Over the next two decades, Ginny puts aside her wanderlust and her dreams. Moving back to her hometown, she distances herself from the past and from nearly everyone in it. She marries a quiet man, raises their daughter, Avery, and cares for her tyrannical, ailing mother, Adela. But when Ginny’s husband, Harris, becomes embroiled in a scandal, Ginny’s carefully controlled life crumbles, and, just when she believes she is regaining her bearings, the secret she’s kept for twenty years emerges and threatens to destroy her hopes for the future.
With the help of fifteen-year-old Avery and of friends both old and new, Ginny must summon the courage to confront old lies and hard truths and to free herself and the people she loves from the mistakes and regrets that have burdened them for so long. — Goodreads.com
Old Lovegood Girls
When the dean of Lovegood Junior College for Girls decides to pair Feron Hood with Merry Jellicoe as roommates in 1958, she has no way of knowing the far-reaching consequences of the match. Feron, who has narrowly escaped from a dark past, instantly takes to Merry and her composed personality. Surrounded by the traditions and four-story Doric columns of Lovegood, the girls–and their friendship–begin to thrive. But underneath their fierce friendship is a stronger, stranger bond, one comprised of secrets, rivalry, and influence–with neither of them able to predict that Merry is about to lose everything she grew up taking for granted, and that their time together will be cut short.
Ten years later, Feron and Merry haven’t spoken since college. Life has led them into vastly different worlds. But, as Feron says, once someone is inside your “reference aura,” she stays there forever. And when each woman finds herself in need of the other’s essence, that spark–that remarkable affinity, unbroken by time–between them is reignited, and their lives begin to shift as a result.
Luminous and literary, Old Lovegood Girls is the story of a powerful friendship between talented writers, two college friends who have formed a bond that takes them through decades of a fast-changing world, finding and losing and finding again the one friendship that defines them. — Goodreads.com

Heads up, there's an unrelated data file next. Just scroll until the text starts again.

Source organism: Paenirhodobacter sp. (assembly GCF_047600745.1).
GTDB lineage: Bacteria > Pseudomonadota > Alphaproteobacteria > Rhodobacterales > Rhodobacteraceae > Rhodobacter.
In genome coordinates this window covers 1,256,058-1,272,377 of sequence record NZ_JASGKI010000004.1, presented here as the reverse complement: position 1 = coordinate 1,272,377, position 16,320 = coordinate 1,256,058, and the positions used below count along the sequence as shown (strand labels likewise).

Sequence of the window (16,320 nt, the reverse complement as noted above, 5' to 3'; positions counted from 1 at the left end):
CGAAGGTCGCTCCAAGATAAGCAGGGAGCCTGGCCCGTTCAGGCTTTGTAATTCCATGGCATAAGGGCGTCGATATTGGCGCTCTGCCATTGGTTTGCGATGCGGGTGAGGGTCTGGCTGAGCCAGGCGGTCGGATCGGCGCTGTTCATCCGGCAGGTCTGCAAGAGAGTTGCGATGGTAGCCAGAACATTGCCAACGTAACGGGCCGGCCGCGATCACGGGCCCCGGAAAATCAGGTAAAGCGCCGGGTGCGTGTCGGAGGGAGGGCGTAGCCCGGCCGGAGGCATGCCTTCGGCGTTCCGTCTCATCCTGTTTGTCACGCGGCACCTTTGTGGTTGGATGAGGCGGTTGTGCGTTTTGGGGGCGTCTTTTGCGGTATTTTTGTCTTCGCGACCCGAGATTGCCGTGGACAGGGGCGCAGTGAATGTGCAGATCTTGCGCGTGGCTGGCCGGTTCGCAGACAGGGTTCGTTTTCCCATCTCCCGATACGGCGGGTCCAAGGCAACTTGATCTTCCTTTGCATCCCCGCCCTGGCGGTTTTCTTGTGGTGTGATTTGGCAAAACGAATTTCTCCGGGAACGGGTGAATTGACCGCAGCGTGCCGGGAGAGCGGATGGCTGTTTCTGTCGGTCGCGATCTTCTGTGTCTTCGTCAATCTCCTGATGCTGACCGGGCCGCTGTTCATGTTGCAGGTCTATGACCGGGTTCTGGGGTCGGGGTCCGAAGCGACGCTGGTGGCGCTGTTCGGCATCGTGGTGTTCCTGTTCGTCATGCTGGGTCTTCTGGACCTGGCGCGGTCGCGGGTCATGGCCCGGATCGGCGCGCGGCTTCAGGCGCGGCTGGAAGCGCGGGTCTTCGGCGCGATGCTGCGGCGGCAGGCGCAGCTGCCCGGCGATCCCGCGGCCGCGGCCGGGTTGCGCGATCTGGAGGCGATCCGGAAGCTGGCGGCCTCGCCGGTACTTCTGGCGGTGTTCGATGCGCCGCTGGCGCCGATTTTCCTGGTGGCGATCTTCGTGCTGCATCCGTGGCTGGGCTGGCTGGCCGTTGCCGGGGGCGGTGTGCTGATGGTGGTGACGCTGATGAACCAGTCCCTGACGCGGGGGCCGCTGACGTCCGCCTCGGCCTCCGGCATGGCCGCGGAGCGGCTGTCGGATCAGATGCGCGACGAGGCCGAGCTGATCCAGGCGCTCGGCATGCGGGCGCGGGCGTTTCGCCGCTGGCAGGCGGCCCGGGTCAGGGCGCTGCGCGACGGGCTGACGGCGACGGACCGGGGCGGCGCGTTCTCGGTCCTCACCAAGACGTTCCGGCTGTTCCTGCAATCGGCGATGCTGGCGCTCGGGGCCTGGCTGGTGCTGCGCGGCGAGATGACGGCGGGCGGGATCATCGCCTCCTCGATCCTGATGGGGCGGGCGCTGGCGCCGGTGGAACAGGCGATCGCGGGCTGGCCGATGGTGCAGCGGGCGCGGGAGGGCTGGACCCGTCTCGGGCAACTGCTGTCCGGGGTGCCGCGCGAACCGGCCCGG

Shakespeare For Squirrels
Set adrift by his pirate crew, Pocket of Dog Snogging—last seen in The Serpent of Venice—washes up on the sun-bleached shores of Greece, where he hopes to dazzle the Duke with his comedic brilliance and become his trusted fool.
But the island is in turmoil. Egeus, the Duke’s minister, is furious that his daughter Hermia is determined to marry Demetrius, instead of Lysander, the man he has chosen for her. The Duke decrees that if, by the time of the wedding, Hermia still refuses to marry Lysander, she shall be executed . . . or consigned to a nunnery. Pocket, being Pocket, cannot help but point out that this decree is complete bollocks, and that the Duke is an egregious weasel for having even suggested it. Irritated by the fool’s impudence, the Duke orders his death. With the Duke’s guards in pursuit, Pocket makes a daring escape.
He soon stumbles into the wooded realm of the fairy king Oberon, who, as luck would have it, IS short a fool. His jester Robin Goodfellow—the mischievous sprite better known as Puck—was found dead. Murdered. Oberon makes Pocket an offer he can’t refuse: he will make Pocket his fool and have his death sentence lifted if Pocket finds out who killed Robin Goodfellow. But as anyone who is even vaguely aware of the Bard’s most performed play ever will know, nearly every character has a motive for wanting the mischievous sprite dead.
With too many suspects and too little time, Pocket must work his own kind of magic to find the truth, save his neck, and ensure that all ends well. — Goodreads.com